WASHINGTON—US Senator Bill Cassidy, MD released the following statement on the passage of the Frank R. Lautenberg Chemical Safety for the 21st Century Act, which will update the outdated Toxic Substances Control Act (TSCA):
“Chemical safety law hasn’t been changed in more than 40 years. As a physician, this is key to protecting worker’s health. Senator David Vitter fought the uphill battle on this and thanks to his work, manufacturers in Louisiana and across the country will have the clarity they need to do business and grow jobs. The chemical industry supports more than 7 million direct and indirect jobs. It recently announced it is investing $145 billion in 200 new projects in the US. We have and need to bring more of these jobs to Louisiana. Streamlining chemical safety regulations is a huge step in achieving this.”
Dr. Cassidy is an original co-sponsor of the bill.
The Frank R. Lautenberg Chemical Safety for the 21st Century Act (the Lautenberg Act):
- Is the first major environmental reform in the past two decades. The Toxic Substances Control Act (TSCA) of 1976 is a decades-old law that gives the EPA authority to review and regulate chemicals in commerce. It is the only environmental law that has not been updated by Congress since its enactment.
- Is the product of years of negotiation in Congress and, along the way, has garnered the support of a wide range of stakeholders, including state and local government leaders, environmentalists, manufacturers, and the oil and gas industry. The President supports the bill and is expected to sign it into law.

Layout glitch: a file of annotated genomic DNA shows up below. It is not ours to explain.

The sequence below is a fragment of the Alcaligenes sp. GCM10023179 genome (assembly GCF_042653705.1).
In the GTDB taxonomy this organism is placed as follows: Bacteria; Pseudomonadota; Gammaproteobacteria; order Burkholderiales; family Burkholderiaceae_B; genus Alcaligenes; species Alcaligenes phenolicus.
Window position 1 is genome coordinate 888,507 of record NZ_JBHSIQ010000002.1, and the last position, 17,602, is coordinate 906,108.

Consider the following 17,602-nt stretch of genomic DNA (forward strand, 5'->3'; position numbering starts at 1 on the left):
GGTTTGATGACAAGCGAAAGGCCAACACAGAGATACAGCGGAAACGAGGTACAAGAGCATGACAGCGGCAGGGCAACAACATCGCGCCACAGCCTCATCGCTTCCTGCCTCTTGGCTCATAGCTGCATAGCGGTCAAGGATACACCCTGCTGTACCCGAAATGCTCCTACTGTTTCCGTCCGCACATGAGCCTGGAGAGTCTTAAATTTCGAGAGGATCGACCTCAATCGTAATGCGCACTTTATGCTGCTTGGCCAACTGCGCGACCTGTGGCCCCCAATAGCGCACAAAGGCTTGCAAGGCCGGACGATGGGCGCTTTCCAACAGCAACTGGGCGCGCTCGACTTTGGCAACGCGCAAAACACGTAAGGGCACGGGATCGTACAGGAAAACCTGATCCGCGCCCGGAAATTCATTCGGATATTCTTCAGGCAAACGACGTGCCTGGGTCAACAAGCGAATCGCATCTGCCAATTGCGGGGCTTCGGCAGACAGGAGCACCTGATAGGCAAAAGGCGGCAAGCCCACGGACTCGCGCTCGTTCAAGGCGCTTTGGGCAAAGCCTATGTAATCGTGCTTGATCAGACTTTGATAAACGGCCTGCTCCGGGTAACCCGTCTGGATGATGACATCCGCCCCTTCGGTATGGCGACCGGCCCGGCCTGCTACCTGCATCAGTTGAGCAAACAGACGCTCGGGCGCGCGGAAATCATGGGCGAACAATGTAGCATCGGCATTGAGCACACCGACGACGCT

- Will create a predictable regulatory framework that is workable for industry and encourages continued investment and job growth.
- Will ensure protection of sensitive proprietary information while increasing public access to important information on chemicals and the regulatory process. This will serve to bolster public confidence in the safety of everyday products and provide a uniform regulatory system through a strong partnership between the federal government and all 50 states.
- Protects interstate commerce and our economy by establishing one national regulatory system, helping to eliminate a growing unworkable patchwork of state regulations on chemicals, which are important products in a national marketplace.
- Strengthens transparency and standards. Throughout the chemical review process, EPA must make its work available to the public and Congress. The agency must use the best-available science, incorporate cost considerations in any regulations, and base its decisions on the weight of the scientific evidence. Maintains TSCA’s heightened standard for judicial review, forcing the EPA to prove its actions are supported by “substantial evidence” rather than the typical “arbitrary and capricious” standard.
- Protects small businesses and ensures that bureaucratic hurdles don’t create duplicative or overly burdensome mandates.